It is widely agreed on right and left that, in the national interest, the European Union must now be reformed, by redesigning Schengen, recruiting an effective European border police force, reforming the Commission and reinvigorating the euro-economy. But with ten months to run before the-presidential election and the pre-election campaign hotting up, the national interest may take a back seat.
Already one young Republican candidate, Bruno Le Maire, seeking to increase his support, has called for a French referendum on Europe, and another right-wing hopeful, ex-prime minister François-Fillon, has publicly expressed some sympathy for the British result. Mr Fillon wants a new-fundamental treaty which limits the-powers of the Commission to areas that have first been authorised by each of the member states, and which prioritises European-security, immigration control and-energy autonomy. He argues openly for the old Gaullist model of ‘a Europe of nation states’ and like others in France fears a situation where Europe’s economic superpower-dictates to all other member states.
Meanwhile the former president Nicolas Sarkozy, president of the Republican party and one of the leading contenders for the right-wing ticket next year, is working on popular unrest over mass immigration from the Middle East. In his public meetings he has been taking an increasingly-patriotic and even nationalistic tone, speaking of the ‘tyranny of minorities’ and ‘the-dominant ideology of multiculturalism’. And he has denounced the visa agreement with the Turkish government as ‘shameful’. He-advocates a redefinition of the Schengen area, so that free movement is limited to EU citizens and internal border controls are-reimposed for everyone else, and is flirting with the possibility of support for an anti-Schengen referendum.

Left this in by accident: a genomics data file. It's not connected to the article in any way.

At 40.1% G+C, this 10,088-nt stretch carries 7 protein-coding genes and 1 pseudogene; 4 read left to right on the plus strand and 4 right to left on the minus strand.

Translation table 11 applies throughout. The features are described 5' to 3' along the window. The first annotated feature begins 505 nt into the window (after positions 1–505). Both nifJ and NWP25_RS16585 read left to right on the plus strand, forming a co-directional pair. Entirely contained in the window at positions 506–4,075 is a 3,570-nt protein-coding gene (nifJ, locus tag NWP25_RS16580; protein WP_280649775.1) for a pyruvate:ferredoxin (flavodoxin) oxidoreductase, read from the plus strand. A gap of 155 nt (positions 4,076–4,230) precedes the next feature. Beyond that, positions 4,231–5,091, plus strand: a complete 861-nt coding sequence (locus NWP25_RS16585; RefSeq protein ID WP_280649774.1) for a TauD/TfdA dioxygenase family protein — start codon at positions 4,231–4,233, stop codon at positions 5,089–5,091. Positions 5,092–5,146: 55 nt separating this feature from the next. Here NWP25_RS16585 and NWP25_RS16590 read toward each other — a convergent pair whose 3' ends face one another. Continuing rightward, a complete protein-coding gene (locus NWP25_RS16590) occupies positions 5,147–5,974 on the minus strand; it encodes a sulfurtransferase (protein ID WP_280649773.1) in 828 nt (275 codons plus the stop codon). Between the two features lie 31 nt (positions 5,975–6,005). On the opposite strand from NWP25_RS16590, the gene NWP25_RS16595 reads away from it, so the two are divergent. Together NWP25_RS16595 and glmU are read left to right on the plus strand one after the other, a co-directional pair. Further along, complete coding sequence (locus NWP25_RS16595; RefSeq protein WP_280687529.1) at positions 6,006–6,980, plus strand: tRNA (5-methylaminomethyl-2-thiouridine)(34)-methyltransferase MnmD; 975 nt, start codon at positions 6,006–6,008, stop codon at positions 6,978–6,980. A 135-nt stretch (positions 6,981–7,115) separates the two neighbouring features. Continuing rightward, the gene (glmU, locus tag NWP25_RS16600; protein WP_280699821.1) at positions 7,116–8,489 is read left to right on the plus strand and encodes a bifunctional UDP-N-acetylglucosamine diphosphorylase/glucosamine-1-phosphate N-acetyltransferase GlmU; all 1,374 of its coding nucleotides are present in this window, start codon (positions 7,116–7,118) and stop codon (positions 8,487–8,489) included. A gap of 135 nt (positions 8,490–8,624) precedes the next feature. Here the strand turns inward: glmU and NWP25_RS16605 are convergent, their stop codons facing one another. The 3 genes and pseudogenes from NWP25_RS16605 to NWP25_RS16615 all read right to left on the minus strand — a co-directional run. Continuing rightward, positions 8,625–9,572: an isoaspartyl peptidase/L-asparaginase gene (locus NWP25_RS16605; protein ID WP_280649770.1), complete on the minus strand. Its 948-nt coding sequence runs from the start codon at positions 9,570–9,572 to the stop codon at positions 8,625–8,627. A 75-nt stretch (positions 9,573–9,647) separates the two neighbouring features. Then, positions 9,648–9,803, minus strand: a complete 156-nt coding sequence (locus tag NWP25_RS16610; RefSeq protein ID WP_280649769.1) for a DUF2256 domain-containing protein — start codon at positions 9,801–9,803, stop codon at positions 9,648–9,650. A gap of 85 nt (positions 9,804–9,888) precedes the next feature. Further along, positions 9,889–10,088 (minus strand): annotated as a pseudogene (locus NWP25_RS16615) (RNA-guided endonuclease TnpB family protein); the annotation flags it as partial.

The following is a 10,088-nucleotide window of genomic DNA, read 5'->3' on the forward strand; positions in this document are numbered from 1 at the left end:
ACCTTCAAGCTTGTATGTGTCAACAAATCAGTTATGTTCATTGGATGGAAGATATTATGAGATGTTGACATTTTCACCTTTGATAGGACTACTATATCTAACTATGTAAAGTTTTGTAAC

For now, Marine Le Pen is content to play a long game. She has fallen uncharacteristically silent while her rivals for the right-wing vote outbid each other in finding some merit in her party’s policies.
The banker Baron David de Rothschild recently dismissed the possibility of Frexit as ‘a catastrophe’ since it would mean exiting the euro, leaving the shelter of the German economy, returning to a heavily devalued franc and carrying the weight of a national debt that equals 96 per cent of the country’s GDP. Putting it more bluntly, another-former prime minister Alain Juppé, mayor of Bordeaux and a leading candidate for the right-wing nomination, has said: ‘There is no future for France outside Europe.’
Mr Juppé has also pointed out that any talk of a French referendum on membership of the present European Union is-extremely dangerous. As mayor of Bordeaux he is aware that the rural district of the Médoc, north of the city and site of Château Lafite Rothschild, voted strongly for the National Front in the latest regional and European elections. This shows the extent of anti-European feeling across France. Immigration is not a political issue in the Médoc.
Marine Le Pen will campaign for the presidency on a ‘Frexit’ platform and the polls currently place her as the winner of the first round. The only objective ally she has in her demands for ‘Frexit’ is Jean-Luc Mélenchon, the pro-Communist presidential hopeful of the extreme left, who resembles a genetic manipulation of Jeremy Corbyn and the shark in Jaws. Mr Mélenchon has been polling higher than President Hollande. Madame Le Pen and Mélenchon loathe each other, but he is quite cynical enough to calculate that the best hope of advancing the cause of the extreme left is to destabilise the Republic by electing a candidate of the extreme right. If his voters were to support Marine Le Pen’s anti-European programme in the second round, it would greatly increase her chances.
Stranger things have happened in French presidential elections.